The IPCC also indicates that damage estimates at given levels of warming are also subject to considerable uncertainty:

Projected estimates of global aggregate net economic damages generally increase non-linearly with global warming levels (high confidence). The wide range of global estimates, and the lack of comparability between methodologies, does not allow for identification of a robust range of estimates (high confidence). The existence of higher estimates than assessed in AR5 indicates that global aggregate economic impacts could be higher than previous estimates (low confidence). Significant regional variation in aggregate economic damages from climate change is projected (high confidence) with estimated economic damages per capita for developing countries often higher as a fraction of income (high confidence). Economic damages, including both those represented and those not represented in economic markets, are projected to be lower at 1.5°C than at 3°C or higher global warming levels (high confidence).9 

Economists might view this assessment of the state of the art in modeling climate damages as too harsh. Nevertheless, it seems clear that we cannot assume that present estimates accurately represent the true probability distribution of possible damages.

The possibility of catastrophic tipping points looms large in economic modeling of climate change. Another key issue in terms of the economic analysis is the possibility of unexpectedly bad outcomes, such major melting of ice sheets, releases of large amounts of methane, and halting of the Gulf Stream. 10 William Nordhaus, who pioneered the economic models of climate change, has explained how these affect the analysis:

[W]e might think of the large-scale risks as a kind of planetary roulette. Every year that we inject more CO2 into the atmosphere, we spin the planetary roulette wheel. . . .

A sensible strategy would suggest an insurance premium to avoid the roulette wheel in the Climate Casino. . . . We need to incorporate a risk premium not only to cover the known uncertainties such as those involving climate sensitivity and health risks but also … uncertainties such as tipping points, including ones that are not yet discovered.11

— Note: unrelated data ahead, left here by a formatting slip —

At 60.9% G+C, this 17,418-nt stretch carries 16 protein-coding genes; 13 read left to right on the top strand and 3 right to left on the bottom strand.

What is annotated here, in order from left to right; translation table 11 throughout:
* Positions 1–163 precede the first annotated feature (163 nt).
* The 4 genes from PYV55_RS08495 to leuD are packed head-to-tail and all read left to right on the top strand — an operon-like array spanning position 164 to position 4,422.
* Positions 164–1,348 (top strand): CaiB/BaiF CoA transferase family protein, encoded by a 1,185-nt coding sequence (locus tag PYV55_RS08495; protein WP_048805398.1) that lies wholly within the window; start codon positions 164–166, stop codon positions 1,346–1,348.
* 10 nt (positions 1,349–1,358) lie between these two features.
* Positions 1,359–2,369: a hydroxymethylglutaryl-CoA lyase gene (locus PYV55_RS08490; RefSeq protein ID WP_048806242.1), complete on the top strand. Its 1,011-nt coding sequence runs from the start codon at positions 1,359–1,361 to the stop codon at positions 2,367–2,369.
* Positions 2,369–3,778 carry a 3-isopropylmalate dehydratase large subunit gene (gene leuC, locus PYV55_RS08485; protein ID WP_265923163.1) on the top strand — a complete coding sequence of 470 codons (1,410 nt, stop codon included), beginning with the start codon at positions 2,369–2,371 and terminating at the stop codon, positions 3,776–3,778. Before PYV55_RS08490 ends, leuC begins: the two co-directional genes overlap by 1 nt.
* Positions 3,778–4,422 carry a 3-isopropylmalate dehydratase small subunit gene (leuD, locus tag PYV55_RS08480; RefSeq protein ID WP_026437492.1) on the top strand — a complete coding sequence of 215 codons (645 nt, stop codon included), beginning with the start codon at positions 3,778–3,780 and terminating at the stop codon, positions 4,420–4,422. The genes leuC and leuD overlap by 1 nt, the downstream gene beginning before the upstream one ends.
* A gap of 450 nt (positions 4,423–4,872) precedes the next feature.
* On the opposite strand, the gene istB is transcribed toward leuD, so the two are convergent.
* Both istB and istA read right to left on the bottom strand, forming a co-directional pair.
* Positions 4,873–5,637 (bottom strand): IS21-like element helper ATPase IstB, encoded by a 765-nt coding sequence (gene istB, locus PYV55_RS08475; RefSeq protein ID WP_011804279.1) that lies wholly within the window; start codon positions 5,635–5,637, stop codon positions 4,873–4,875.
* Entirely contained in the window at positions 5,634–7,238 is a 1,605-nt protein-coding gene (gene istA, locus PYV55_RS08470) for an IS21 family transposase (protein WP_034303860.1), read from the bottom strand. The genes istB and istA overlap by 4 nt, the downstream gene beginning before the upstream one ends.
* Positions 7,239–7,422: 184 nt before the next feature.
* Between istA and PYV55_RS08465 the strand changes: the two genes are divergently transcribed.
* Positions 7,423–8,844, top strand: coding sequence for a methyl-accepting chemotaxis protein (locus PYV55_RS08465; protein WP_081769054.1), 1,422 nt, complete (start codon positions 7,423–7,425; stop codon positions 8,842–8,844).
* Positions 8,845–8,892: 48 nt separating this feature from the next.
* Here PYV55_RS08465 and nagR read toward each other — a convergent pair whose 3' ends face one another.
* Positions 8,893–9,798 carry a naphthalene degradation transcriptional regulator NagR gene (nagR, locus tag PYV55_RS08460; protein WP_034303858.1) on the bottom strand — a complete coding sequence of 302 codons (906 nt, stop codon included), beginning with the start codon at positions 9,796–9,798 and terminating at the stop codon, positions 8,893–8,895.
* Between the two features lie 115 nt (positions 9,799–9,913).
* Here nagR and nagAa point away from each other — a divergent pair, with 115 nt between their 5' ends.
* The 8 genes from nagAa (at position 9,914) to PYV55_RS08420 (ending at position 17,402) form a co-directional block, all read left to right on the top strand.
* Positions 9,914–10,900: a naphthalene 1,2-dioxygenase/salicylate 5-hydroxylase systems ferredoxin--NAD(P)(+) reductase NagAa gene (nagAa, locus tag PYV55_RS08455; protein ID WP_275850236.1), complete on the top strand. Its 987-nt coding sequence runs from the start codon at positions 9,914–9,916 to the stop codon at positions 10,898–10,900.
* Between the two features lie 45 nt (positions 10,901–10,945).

The difficulty, as Nordhaus admits, is trying to figure out the extent of the premium. Another recent book by two leading climate economists argues that the downside risks are so great that “the appropriate price on carbon is one that will make us comfortable enough to know that we will never get to anything close to 6 °C (11 °F) and certain eventual catastrophe.”12 Although they admit that “never” is a bit of an overstatement—reducing risks to zero is impractical—they clearly think it should be kept as low as feasibly possible. Not all economists would agree with that view, but there seems to be a growing consensus that the possibility of catastrophic outcomes should play a major role in determining the price on carbon.13 

Scientists are beginning to gain greater knowledge about long-term climate impacts after the end of this century. The IPCC reports advances in modeling up through 2300. Under all but the lowest emissions scenarios, global temperatures continue to rise markedly through the 22nd century.14 Moreover, “[s]ea level rise may exceed 2 m on millennial time scales even when warming is limited to 1.5°C–2°C, and tens of metres for higher warming levels.”15 Indeed, “physical and biogeochemical impacts of 21st century emissions have a potential committed legacy of at least 10,000 years.”16

To provide some perspective of the scale of the potential changes:

To place the temperature projections for the end of the 23rd century into the context of paleo temperatures, GSAT [global surface air temperature] under SSP2-4.5 (likely 2.3°C–4.6°C higher than over the period 1850–1900) has not been experienced since the Mid Pliocene, about three million years ago. GSAT projected for the end of the 23rd century under SSP5-8.5 (likely 6.6°C–14.1°C higher than over the period 1850–1900) overlaps with the range estimated for the Miocene Climatic Optimum (5°C–10°C higher) and Early Eocene Climatic Optimum (10°C–18°C higher), about 15 and 50 million years ago, respectively (medium confidence)17

The current emission pathway seems unlikely to produce the second, more severe scenario (though “unlikely” does not mean impossible). But the first scenario (SSP2-4.5) represents a middle-of-the road future in which global emissions peak around 2050 and decline through 2100.18 Even that scenario could put the world well out of the range of what homo sapiens has ever experienced, making predictions about future damages inherently uncertain.

III. Decisions Methods under Deep Uncertainty